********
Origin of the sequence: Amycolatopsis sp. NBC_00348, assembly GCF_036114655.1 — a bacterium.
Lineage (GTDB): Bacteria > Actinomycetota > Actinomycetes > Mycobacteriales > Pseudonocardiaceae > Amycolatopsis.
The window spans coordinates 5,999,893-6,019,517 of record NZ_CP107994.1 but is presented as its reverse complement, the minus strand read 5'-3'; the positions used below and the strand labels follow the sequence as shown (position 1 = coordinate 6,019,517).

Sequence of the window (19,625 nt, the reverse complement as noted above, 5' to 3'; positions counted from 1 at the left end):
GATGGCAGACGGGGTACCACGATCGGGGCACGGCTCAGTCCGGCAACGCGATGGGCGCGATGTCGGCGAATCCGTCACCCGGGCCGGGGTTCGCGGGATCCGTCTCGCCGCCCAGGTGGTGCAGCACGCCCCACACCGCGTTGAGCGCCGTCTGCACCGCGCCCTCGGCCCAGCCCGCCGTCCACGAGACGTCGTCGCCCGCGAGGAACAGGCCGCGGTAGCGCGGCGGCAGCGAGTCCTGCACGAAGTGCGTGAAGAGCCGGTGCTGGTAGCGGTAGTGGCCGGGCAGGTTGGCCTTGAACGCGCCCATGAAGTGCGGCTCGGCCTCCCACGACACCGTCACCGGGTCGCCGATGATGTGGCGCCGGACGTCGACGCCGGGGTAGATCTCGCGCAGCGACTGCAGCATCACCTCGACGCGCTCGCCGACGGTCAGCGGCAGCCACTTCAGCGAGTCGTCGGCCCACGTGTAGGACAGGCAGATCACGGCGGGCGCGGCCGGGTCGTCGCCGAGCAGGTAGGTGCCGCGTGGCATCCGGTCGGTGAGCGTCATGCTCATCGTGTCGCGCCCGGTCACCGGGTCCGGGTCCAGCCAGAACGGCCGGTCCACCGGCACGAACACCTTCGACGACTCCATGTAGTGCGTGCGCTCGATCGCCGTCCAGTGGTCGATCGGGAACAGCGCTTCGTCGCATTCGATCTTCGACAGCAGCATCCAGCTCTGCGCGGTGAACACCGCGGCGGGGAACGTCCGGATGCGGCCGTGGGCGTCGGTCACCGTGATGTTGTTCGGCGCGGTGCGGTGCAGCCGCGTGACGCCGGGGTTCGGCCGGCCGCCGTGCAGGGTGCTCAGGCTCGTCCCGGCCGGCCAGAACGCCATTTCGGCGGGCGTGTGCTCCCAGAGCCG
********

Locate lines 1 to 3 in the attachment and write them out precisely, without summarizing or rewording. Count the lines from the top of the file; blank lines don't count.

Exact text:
Origin of the sequence: Amycolatopsis sp. NBC_00348, assembly GCF_036114655.1 — a bacterium.
Lineage (GTDB): Bacteria > Actinomycetota > Actinomycetes > Mycobacteriales > Pseudonocardiaceae > Amycolatopsis.
The window spans coordinates 5,999,893-6,019,517 of record NZ_CP107994.1 but is presented as its reverse complement, the minus strand read 5'-3'; the positions used below and the strand labels follow the sequence as shown (position 1 = coordinate 6,019,517).